(9 am. – promoted by ek hornbeck)
… go to http://www.change.org/ideas/br… , go to the “browse ideas by cause” box, and scroll down to “education” … anyway, I can’t quite figure out why the top three ideas are getting the votes they’re getting.
At any rate, I would like to recommend a vote for the proposal currently in 5th place — “Replace No Child Left Behind With a Strong Education Policy.”
UPDATE: we need 278 more votes…
UPDATE #2: Ballot closed, we lost. Go team Esperanto!
#1 is the “Autism Reform Act of 2009,” and I can understand the motivation of its supporters, though I’m not quite sure what in it isn’t already covered by proper enforcement of PL 94-142.
#2 is a call for volunteers — “Mobilize mentors, tutors, and “citizen teachers” to help kids succeed.” This is fine, although I’m sure that in the current economic climate the volunteers would prefer to be paid something, maybe enough to pay the rent and stay off the streets.
#3, “Introduce Esperanto as a foreign language subject in schools,” will, at best, be a small-scale project. The public-school teaching of foreign languages is largely a waste of time in its current state, because said foreign-language education is lacking in depth. Students simply don’t take foreign languages for enough years to attain academic fluency, and so eventually they forget what they learn because they don’t pick up enough of it to apply it consistently. Many of these students may decide to enroll in somewhere like this UK Language Project when they want to relearn the basics of learning a foreign language, and this could be particularly useful if they are wishing to work overseas and need to be able to speak a second language. A foreign language is something that should be incorporated into everyday life.
In order to implement any program of Esperanto-teaching in the public schools, moreover, you’d have to find a supply of Esperanto teachers. Where are they going to come from? On the other hand, there are millions of parents of public-school children who already speak, read, and write fluent Spanish. Shouldn’t the public-school system be using them as a resource?
#4 is a call to create nationally-required science standards. Although I agree with the evolutionist focus of this proposal, I’m not sure of the urgency of creating a larger Federal role in education at a time when the attempt to force Creationism into the schools appears to have stalled.
#5 in the current pecking order is “replace NCLB,” which is somewhat vague in its formula but has the advantage of calling for an end to NCLB, to the unhealthy obsession with high-stakes standardized testing, to the punitive attempts to do away with schools which serve lower-income students who cannot conform to the test-obsession model, and to the back-door expulsion of students for the sake of raising each school’s aggregate test scores. This, I would argue, is the focus we need as the Obama administration becomes a reality in about three weeks.
NCLB, for those who aren’t quite familiar with it, is the No Child Left Behind Act, a fancy-looking proposition passed by Congress under Bush in 2001. It involves lots of testing, and sanctions for schools without appropriate-looking test scores. The general critique of NCLB can be read at FairTest; also see the Rethinking Schools critique of NCLB, especially where it says:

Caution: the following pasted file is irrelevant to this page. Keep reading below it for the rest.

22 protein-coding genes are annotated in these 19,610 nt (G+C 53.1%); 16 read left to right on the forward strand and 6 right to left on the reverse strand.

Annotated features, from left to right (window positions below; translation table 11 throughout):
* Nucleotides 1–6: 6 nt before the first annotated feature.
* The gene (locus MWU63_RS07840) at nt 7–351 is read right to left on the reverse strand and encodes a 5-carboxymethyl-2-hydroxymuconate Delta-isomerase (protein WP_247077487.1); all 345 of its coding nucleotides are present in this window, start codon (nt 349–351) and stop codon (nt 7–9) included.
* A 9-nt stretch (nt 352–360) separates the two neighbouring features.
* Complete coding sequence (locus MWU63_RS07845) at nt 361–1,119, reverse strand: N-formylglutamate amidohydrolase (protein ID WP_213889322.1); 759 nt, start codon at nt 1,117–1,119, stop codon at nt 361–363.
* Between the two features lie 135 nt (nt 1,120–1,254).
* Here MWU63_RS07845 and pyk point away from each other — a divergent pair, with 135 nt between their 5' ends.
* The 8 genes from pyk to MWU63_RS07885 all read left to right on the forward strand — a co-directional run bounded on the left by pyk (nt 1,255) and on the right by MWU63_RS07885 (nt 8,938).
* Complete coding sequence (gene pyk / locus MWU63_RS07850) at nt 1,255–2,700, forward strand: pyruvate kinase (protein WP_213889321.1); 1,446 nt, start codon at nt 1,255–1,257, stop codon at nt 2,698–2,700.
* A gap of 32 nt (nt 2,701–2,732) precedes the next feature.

They (Congress and Bush) have turned the mania for standardized testing, which was already running high at the local and state levels, into a full-fledged, national plague. When NCLB was passed in 2002, 19 states gave annual reading and math tests in grades 3 through 8. Today, under federal mandate, all 50 do. More than 45 million tests annually. Next year science tests will be added. Eleven million more tests. These tests are polluting curriculum, promoting bad instruction, driving teachers and students crazy, and making a few large publishing companies rich. They are not improving schools or helping children.
Since standardized tests typically correlate best to the incomes of the parents of the students, rather than any effort (or lack thereof) on the part of any school’s teachers, schools with lower-income students typically respond to NCLB’s threats of sanctions with a number of symptomatic moves:
1) removing students from the lists, one way or another, for the sake of improving the test score aggregates
3) spending too much of the year on testing exercises
A better school system would focus upon:
1) what sort of world we wish to pass on to the citizens of the future — bequeathing to the next generation a world and a world society that allows them to grow up in relative happiness needs to be the overall goal of our school system, not the reductive math and reading goals enforced by high-stakes tests
2) “learning how to learn” — getting students to recognize when they are learning effectively, and teaching this as metacognition
3) curriculum that appreciates the cultural background of students — both in terms of building on what they already know (i.e. constructivism) and in terms of teaching them to use their existing stocks of knowledge to empower themselves through practical interaction with the world(i.e. Deweyan pragmatism).
As Seymour P. Sarason pointed out some time ago, the main failing of the public schools is that, in the eyes of their students, they don’t “hold a candle” to the “real life” such students expect to see post-graduation. Getting away from the NCLB-dominated, expert-coached theory of what education is (and, thanks to high-stakes testing, of what education has to be in so many schools) is a first step.
Oh, sure, there has to be a reauthorization of the ESEA (Elementary and Secondary Education Act) at some point soon. But it shouldn’t be one with the mark of George W. Bush on it, thus an ESEA without NCLB. Please vote for the Replace NCLB option over at Change.org.